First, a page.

Third Sunday in Epiphany, 1.26.2020

Why is today’s gospel, set by the Sea of Galilee, an EPIPHANY text? The Star of Bethlehem is long gone. WHERE is the LIGHT?

Today, we hear Jesus proclaim, “Repent, for the kingdom of heaven has come near.” Repentance is a turning around, a coming to our senses, having our heads screwed on the right way. All done by God’s hand, and God’s power. Where LIGHT suddenly pours in, and our eyes are opened. Today, we have moved from the light of the STAR of Bethlehem to the LIGHT of the world who is standing at the Sea of Galilee.

In preaching on repentance, it may be tempting for me to preach a sermon on, ‘Let’s work harder, people; let’s work on our virtues! Let’s get more disciplined.’ Tempting, but that’s a sermon where everything is up to US. That’s a sermon where God is missing from the equation. Where we think we do our own saving. That sermon smells of an attractive kind of heresy, Pelagianism, where we are under the illusion that we are saved by our own efforts. Work harder! Do more! BE more. You can do it! That’s the power of self-help language and positive thinking which has never been the good news of Christ. Useful, but NOT the good news of Christ.

Neither is repentance another form of New Year’s resolutions, and here we are conveniently still in January, our New Year’s resolutions still fresh in our minds. Where we say, “I will do more of THIS and less of THAT, and it will make me healthier or more on top of my personal targets.” Again, it’s private and personal, focusing on just us, the individual. Nothing wrong with New Year’s resolutions, but that is not the repentance Jesus is talking about here.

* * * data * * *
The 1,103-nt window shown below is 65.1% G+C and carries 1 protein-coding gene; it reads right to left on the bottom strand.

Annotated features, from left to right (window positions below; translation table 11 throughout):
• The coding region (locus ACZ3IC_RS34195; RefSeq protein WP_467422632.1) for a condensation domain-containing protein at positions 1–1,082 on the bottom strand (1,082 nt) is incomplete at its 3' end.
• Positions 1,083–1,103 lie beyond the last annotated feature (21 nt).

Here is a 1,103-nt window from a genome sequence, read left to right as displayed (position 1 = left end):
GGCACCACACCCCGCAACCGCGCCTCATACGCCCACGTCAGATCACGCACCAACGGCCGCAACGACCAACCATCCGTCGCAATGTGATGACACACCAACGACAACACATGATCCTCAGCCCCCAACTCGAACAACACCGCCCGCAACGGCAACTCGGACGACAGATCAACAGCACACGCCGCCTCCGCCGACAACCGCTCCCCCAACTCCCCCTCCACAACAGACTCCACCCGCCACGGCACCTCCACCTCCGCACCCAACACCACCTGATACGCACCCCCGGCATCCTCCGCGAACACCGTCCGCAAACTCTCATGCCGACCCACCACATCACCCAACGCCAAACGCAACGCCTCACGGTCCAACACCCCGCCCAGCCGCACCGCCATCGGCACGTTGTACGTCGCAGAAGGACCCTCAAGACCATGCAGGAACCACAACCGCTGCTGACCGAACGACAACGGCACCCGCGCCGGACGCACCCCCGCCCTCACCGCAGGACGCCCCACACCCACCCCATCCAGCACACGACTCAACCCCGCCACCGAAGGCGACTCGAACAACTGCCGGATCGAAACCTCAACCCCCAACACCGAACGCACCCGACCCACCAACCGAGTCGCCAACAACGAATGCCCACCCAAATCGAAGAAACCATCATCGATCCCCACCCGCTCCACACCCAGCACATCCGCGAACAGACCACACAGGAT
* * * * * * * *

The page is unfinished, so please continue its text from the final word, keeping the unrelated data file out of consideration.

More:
Let us pray, “Your way, Lord, not MY way.”

“The Greek word for repentance is metanoeite which means something like “Be of a new mind!” Or, “Change your way of thinking!” [1] It’s closer to – turn around.

How do we even DO that?

HOW do we get a new mind?

How do we change our way of thinking?

We get glimmers of what is possible, and then sometimes the LIGHT comes CRASHING down among us, IN us, within us, through us. Grace breaks in on us.

If you remember at the end of Ch 1 of Luke’s gospel, Zechariah, the once cranky high priest, experienced the light CRASHING in on him and is forever grateful, after his wife gives birth to John. “By the tender mercy of our God, the dawn from on high will break upon us, to give light to those who sit in darkness and in the shadow of death, to guide our feet into the way of peace.”

When Jesus preaches repentance today, he is not saying, ‘Be More Moral!’ That would be more law, that crushes and discourages. Christ comes into our world to set us free – from those things that keep us bound and prevent us from having a deep relationship with him. We may need to be freed from good things, in order to go deeper into a life with Christ.